Class of: 2010
Hometown: Paris, France
Debut: Pro Tour–Chicago 2000-01
Lifetime Pro Points: 408
- Nine Pro Tour Top 8 finishes highlighted by a pair of wins: Atlanta 2005 and Kyoto 2009
- Won 2004 Pro Tour Player of the Year
- At time of induction, one of five players with more than 400 lifetime Pro Points
- Memorably "called his shot" to draw a Cruel Ultimatum en route to winning his title in Kyoto
- Known affectionately as Yellowhat for his trademark floppy headgear
Gabriel Nassif led the 2010 class of the Hall of Fame in much the same way he has been dominating Magic since his debut at Pro Tour–Chicago 2000-01. The 16-year-old PTQ winner came to the event playing his own unique deck and would finish 45th. He would finish second at his next event nearly a year later in New York. For that event, he came as a member of Les Plus Class alongside Amiel Tenenbaum and Nicolas Olivieri. Nassif would also demonstrate a flair for the dramatic that would become as much of a trademark as the floppy yellow hat he wore.
More than any other Pro Tour in his memory, Nassif recalls all the details from his first experience as a 16-year-old traveling to the United States for the first time—from the manually operated elevator in the hotel to playing against his first Pro Tour opponent.
"The format was Standard, and I had brought my own version of Blue Skies and got paired against Christian Luhrs in Round 1," recalled Nassif. "I was terrified because I knew he had Top 8ed last year's PT–Chicago but I beat his blue-black-red control deck pretty easily. I remember praying he didn't have Meekstone which was really good against me, but he never played it. I asked him after the match if he had any in his deck or sideboard, but he smiled and didn't answer. It gave me some much-needed confidence, and I started off 3-0. I ended up making Top 64 but I was a bit disappointed because my deck was really good and I could have done better if I played better."
Nassif might not be stepping onto the stage in Chiba to accept his Hall of Fame ring if not for a little serendipity regarding a phone call he made way back when he qualified at a two-slot Mercadian Masques Block Constructed PTQ at the European Championships in Paris.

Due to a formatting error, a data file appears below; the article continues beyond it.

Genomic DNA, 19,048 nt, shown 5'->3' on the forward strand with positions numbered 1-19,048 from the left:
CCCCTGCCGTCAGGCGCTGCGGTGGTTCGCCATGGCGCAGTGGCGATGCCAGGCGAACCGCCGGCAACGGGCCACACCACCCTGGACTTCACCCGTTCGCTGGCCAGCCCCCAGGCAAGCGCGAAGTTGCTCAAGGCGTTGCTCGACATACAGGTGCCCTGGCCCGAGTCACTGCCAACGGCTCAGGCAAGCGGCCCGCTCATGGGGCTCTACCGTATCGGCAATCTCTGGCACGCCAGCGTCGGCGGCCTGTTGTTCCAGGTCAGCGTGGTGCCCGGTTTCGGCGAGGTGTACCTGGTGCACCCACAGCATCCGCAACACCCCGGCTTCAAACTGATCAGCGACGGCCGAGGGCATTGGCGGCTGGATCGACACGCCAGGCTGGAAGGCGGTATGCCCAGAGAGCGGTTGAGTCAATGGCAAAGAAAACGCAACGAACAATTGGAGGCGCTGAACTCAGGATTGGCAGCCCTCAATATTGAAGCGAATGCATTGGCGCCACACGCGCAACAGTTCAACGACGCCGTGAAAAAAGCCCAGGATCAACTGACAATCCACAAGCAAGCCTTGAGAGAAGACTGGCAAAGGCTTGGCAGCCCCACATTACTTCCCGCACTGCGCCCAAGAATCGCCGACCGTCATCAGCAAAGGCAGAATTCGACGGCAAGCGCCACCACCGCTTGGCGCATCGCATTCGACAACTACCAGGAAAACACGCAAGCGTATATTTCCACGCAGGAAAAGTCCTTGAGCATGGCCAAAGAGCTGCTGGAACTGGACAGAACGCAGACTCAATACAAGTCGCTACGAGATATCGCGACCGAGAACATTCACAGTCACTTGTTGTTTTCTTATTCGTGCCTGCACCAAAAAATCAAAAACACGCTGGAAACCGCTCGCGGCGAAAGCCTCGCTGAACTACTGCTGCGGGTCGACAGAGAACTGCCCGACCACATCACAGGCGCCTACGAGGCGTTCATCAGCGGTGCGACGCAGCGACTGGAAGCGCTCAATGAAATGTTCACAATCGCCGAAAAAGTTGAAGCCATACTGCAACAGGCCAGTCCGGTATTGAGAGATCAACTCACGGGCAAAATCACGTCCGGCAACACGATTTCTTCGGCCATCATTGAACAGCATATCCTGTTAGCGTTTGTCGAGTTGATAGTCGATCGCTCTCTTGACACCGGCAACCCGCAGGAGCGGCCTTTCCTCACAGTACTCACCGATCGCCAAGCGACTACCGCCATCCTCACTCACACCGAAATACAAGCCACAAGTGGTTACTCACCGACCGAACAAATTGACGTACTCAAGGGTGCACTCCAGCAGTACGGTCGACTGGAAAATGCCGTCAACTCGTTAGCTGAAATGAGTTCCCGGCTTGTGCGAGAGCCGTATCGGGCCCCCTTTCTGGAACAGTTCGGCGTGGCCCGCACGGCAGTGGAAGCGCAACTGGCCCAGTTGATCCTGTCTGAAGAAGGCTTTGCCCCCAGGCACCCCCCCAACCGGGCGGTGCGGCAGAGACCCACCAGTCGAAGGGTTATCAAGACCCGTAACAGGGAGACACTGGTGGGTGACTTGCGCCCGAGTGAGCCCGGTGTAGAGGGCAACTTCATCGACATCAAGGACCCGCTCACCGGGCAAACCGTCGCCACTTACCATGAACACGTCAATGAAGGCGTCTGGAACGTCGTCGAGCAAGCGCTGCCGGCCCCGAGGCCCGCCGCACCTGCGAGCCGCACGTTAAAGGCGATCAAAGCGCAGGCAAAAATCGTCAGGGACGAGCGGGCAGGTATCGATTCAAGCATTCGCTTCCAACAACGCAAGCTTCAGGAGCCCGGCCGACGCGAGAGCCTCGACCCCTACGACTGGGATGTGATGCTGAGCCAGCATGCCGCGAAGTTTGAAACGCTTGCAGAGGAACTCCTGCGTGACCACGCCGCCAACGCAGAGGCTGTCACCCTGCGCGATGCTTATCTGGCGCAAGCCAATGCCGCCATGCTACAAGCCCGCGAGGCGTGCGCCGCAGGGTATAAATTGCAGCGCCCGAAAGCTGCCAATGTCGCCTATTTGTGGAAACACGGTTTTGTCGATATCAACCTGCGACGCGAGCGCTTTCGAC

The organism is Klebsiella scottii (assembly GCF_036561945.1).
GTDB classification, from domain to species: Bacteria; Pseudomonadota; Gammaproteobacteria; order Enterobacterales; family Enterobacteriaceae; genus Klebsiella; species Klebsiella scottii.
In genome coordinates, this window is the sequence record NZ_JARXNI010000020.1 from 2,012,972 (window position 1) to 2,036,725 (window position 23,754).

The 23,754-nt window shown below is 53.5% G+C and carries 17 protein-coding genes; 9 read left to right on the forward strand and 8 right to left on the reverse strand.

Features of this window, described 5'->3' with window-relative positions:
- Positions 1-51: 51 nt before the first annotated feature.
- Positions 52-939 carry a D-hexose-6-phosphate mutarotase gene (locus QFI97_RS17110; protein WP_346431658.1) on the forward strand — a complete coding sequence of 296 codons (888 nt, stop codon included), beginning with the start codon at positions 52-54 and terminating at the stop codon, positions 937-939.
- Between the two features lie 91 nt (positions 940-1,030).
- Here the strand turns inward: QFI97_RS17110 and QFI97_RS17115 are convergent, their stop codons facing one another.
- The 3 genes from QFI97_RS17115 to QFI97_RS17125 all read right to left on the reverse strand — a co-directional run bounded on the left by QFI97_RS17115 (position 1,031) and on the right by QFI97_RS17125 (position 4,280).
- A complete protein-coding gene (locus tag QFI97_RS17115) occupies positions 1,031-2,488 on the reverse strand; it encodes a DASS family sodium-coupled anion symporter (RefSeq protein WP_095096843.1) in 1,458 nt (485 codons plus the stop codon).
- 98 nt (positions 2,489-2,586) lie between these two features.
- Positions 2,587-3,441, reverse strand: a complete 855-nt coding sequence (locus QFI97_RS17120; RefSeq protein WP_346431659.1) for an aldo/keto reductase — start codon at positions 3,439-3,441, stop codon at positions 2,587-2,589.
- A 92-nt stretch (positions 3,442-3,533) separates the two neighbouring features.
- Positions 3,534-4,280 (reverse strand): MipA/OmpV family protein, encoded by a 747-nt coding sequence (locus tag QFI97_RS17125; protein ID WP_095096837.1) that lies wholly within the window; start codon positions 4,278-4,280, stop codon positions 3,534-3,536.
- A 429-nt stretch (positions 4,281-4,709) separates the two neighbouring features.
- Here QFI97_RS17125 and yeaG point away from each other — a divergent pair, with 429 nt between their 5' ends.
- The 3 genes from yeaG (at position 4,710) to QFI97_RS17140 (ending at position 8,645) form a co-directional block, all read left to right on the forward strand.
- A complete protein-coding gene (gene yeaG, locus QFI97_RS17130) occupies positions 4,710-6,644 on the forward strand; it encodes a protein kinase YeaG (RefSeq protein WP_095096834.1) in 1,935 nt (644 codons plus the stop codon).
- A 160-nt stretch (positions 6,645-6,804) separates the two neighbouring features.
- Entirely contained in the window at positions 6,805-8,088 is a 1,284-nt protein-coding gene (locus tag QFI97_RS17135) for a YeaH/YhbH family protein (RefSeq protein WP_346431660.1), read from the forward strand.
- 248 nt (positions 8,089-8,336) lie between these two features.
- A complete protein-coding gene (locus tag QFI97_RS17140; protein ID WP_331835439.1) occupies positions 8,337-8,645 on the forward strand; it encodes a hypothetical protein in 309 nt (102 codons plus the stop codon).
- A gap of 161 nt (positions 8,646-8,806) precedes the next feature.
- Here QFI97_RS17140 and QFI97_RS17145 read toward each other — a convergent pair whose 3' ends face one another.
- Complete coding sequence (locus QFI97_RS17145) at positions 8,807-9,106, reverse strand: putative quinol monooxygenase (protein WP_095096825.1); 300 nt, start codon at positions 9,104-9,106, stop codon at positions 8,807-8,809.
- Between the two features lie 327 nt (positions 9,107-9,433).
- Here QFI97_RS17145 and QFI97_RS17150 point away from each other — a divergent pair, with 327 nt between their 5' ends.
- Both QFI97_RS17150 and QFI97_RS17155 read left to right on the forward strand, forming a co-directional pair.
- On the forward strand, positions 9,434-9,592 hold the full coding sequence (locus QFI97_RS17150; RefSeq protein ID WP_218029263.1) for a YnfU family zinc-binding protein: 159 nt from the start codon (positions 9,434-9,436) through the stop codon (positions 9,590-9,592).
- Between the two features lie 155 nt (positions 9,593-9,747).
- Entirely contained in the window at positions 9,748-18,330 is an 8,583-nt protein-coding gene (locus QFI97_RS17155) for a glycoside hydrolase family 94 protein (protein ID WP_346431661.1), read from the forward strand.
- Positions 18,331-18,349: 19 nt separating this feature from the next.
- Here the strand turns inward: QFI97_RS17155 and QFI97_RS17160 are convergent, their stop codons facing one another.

"I was playing Blue-White Control and got to the semifinals," recalled Nassif. "At this time, my mother didn't want me to go to Pro Tours so I usually would just play them and scoop to friends in later rounds but I guess I didn't really play anyone I knew that well and called home before playing the semis. My mom wasn't home, but my older brother picked up and told me he'd help convince her to let me go if I won, so I played it out and won the slot."
Nassif quickly became a fixture on the Pro Tour after New York and continued to post solid finishes. In his first seven Pro Tours he would make the Top 64 each time, save for a 66th-place finish in San Diego. In fact he would make the Top 64 in 13 of his first 20 Pro Tours. Even more spectacularly, he would end up playing on Sunday nine times in 48 Pro Tours.
He quickly became known as a Constructed specialist with unique decks that dominated seemingly every Constructed event from unexpected angles during the 2003 and 2004 seasons. In 2004—the season in which Nicolai Herzog won two Pro Tours—Nassif was so consistent, with three Top 8s, that he became the first player to wrest the Player of the Year title out of Kai Budde's iron grasp.
He would make the Top 8 with regularity, but a win eluded him until Pro Tour–Atlanta in 2005, when he joined forces with Gab Tsang and David Rood to form the team Nova. With the win and Top 8s continuing to pile up, people were already talking about him as being in the same league as all-time greats like Kai Budde and Jon Finkel. When he won his first individual Pro Tour in Kyoto 2009 there was little question in anyone's mind that he was one of the elite players ever to play the game. It is also Nassif's best memory in ten years' worth of memories playing on the Pro Tour.